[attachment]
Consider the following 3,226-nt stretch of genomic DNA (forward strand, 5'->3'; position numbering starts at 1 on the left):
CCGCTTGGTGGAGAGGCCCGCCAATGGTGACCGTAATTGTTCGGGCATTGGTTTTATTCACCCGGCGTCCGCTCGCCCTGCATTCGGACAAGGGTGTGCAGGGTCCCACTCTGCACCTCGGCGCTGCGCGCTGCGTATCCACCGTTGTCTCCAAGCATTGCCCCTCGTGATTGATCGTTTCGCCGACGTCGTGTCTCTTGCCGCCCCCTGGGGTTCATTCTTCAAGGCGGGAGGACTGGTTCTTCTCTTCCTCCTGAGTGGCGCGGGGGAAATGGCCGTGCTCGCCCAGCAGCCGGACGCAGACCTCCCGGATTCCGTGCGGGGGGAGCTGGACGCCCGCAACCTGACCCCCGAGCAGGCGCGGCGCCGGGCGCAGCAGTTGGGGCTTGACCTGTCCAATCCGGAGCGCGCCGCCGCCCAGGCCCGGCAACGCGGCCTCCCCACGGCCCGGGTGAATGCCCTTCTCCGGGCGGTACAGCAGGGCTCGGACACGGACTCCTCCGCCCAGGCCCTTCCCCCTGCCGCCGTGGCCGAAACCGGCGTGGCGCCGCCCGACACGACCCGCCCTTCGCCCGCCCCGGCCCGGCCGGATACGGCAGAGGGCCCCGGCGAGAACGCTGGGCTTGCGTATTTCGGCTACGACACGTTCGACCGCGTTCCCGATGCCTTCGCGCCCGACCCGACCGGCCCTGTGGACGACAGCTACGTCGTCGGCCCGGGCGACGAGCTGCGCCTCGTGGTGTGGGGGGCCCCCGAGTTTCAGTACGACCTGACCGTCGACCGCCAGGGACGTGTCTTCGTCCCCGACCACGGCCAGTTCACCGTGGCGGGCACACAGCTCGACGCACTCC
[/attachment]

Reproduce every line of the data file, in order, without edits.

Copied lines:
Consider the following 3,226-nt stretch of genomic DNA (forward strand, 5'->3'; position numbering starts at 1 on the left):
CCGCTTGGTGGAGAGGCCCGCCAATGGTGACCGTAATTGTTCGGGCATTGGTTTTATTCACCCGGCGTCCGCTCGCCCTGCATTCGGACAAGGGTGTGCAGGGTCCCACTCTGCACCTCGGCGCTGCGCGCTGCGTATCCACCGTTGTCTCCAAGCATTGCCCCTCGTGATTGATCGTTTCGCCGACGTCGTGTCTCTTGCCGCCCCCTGGGGTTCATTCTTCAAGGCGGGAGGACTGGTTCTTCTCTTCCTCCTGAGTGGCGCGGGGGAAATGGCCGTGCTCGCCCAGCAGCCGGACGCAGACCTCCCGGATTCCGTGCGGGGGGAGCTGGACGCCCGCAACCTGACCCCCGAGCAGGCGCGGCGCCGGGCGCAGCAGTTGGGGCTTGACCTGTCCAATCCGGAGCGCGCCGCCGCCCAGGCCCGGCAACGCGGCCTCCCCACGGCCCGGGTGAATGCCCTTCTCCGGGCGGTACAGCAGGGCTCGGACACGGACTCCTCCGCCCAGGCCCTTCCCCCTGCCGCCGTGGCCGAAACCGGCGTGGCGCCGCCCGACACGACCCGCCCTTCGCCCGCCCCGGCCCGGCCGGATACGGCAGAGGGCCCCGGCGAGAACGCTGGGCTTGCGTATTTCGGCTACGACACGTTCGACCGCGTTCCCGATGCCTTCGCGCCCGACCCGACCGGCCCTGTGGACGACAGCTACGTCGTCGGCCCGGGCGACGAGCTGCGCCTCGTGGTGTGGGGGGCCCCCGAGTTTCAGTACGACCTGACCGTCGACCGCCAGGGACGTGTCTTCGTCCCCGACCACGGCCAGTTCACCGTGGCGGGCACACAGCTCGACGCACTCC